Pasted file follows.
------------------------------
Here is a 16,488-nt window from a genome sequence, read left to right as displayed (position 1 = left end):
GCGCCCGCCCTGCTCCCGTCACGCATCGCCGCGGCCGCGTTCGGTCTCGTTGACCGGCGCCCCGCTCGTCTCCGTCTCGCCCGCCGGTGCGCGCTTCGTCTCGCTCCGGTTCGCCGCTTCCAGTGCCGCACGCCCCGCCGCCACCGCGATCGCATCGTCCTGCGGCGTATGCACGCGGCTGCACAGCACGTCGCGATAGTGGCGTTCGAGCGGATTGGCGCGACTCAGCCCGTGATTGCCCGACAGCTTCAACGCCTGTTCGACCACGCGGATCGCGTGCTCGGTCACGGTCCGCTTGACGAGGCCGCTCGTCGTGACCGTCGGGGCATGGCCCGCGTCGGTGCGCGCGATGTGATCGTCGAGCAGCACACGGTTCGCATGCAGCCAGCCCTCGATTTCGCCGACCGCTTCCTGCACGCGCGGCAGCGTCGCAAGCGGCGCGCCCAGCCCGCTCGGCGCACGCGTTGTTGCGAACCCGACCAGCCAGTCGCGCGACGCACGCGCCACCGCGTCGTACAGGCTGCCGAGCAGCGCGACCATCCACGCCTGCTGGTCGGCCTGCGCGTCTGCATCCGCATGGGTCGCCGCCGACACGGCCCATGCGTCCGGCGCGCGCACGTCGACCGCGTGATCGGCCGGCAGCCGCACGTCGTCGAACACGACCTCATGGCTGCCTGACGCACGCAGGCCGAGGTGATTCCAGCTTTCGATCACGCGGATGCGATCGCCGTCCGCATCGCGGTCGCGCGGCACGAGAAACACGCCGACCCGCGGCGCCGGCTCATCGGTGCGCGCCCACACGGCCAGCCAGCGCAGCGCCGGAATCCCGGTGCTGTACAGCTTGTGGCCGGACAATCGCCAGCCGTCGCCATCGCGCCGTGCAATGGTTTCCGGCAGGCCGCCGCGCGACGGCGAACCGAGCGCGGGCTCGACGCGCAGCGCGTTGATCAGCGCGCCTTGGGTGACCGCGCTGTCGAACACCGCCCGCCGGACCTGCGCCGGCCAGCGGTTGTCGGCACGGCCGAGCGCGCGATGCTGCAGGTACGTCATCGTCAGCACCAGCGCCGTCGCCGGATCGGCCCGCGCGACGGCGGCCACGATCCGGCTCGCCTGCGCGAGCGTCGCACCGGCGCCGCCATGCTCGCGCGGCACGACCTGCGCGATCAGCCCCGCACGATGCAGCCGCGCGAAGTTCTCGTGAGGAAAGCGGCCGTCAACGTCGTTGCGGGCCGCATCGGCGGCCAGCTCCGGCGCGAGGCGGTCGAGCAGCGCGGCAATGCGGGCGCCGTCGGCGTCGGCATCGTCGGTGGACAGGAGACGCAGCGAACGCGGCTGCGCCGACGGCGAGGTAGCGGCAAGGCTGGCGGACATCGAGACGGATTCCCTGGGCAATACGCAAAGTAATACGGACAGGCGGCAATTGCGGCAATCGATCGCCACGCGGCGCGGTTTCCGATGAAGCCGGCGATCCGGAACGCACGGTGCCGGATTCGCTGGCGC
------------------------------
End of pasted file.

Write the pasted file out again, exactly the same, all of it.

Here is a 16,488-nt window from a genome sequence, read left to right as displayed (position 1 = left end):
GCGCCCGCCCTGCTCCCGTCACGCATCGCCGCGGCCGCGTTCGGTCTCGTTGACCGGCGCCCCGCTCGTCTCCGTCTCGCCCGCCGGTGCGCGCTTCGTCTCGCTCCGGTTCGCCGCTTCCAGTGCCGCACGCCCCGCCGCCACCGCGATCGCATCGTCCTGCGGCGTATGCACGCGGCTGCACAGCACGTCGCGATAGTGGCGTTCGAGCGGATTGGCGCGACTCAGCCCGTGATTGCCCGACAGCTTCAACGCCTGTTCGACCACGCGGATCGCGTGCTCGGTCACGGTCCGCTTGACGAGGCCGCTCGTCGTGACCGTCGGGGCATGGCCCGCGTCGGTGCGCGCGATGTGATCGTCGAGCAGCACACGGTTCGCATGCAGCCAGCCCTCGATTTCGCCGACCGCTTCCTGCACGCGCGGCAGCGTCGCAAGCGGCGCGCCCAGCCCGCTCGGCGCACGCGTTGTTGCGAACCCGACCAGCCAGTCGCGCGACGCACGCGCCACCGCGTCGTACAGGCTGCCGAGCAGCGCGACCATCCACGCCTGCTGGTCGGCCTGCGCGTCTGCATCCGCATGGGTCGCCGCCGACACGGCCCATGCGTCCGGCGCGCGCACGTCGACCGCGTGATCGGCCGGCAGCCGCACGTCGTCGAACACGACCTCATGGCTGCCTGACGCACGCAGGCCGAGGTGATTCCAGCTTTCGATCACGCGGATGCGATCGCCGTCCGCATCGCGGTCGCGCGGCACGAGAAACACGCCGACCCGCGGCGCCGGCTCATCGGTGCGCGCCCACACGGCCAGCCAGCGCAGCGCCGGAATCCCGGTGCTGTACAGCTTGTGGCCGGACAATCGCCAGCCGTCGCCATCGCGCCGTGCAATGGTTTCCGGCAGGCCGCCGCGCGACGGCGAACCGAGCGCGGGCTCGACGCGCAGCGCGTTGATCAGCGCGCCTTGGGTGACCGCGCTGTCGAACACCGCCCGCCGGACCTGCGCCGGCCAGCGGTTGTCGGCACGGCCGAGCGCGCGATGCTGCAGGTACGTCATCGTCAGCACCAGCGCCGTCGCCGGATCGGCCCGCGCGACGGCGGCCACGATCCGGCTCGCCTGCGCGAGCGTCGCACCGGCGCCGCCATGCTCGCGCGGCACGACCTGCGCGATCAGCCCCGCACGATGCAGCCGCGCGAAGTTCTCGTGAGGAAAGCGGCCGTCAACGTCGTTGCGGGCCGCATCGGCGGCCAGCTCCGGCGCGAGGCGGTCGAGCAGCGCGGCAATGCGGGCGCCGTCGGCGTCGGCATCGTCGGTGGACAGGAGACGCAGCGAACGCGGCTGCGCCGACGGCGAGGTAGCGGCAAGGCTGGCGGACATCGAGACGGATTCCCTGGGCAATACGCAAAGTAATACGGACAGGCGGCAATTGCGGCAATCGATCGCCACGCGGCGCGGTTTCCGATGAAGCCGGCGATCCGGAACGCACGGTGCCGGATTCGCTGGCGC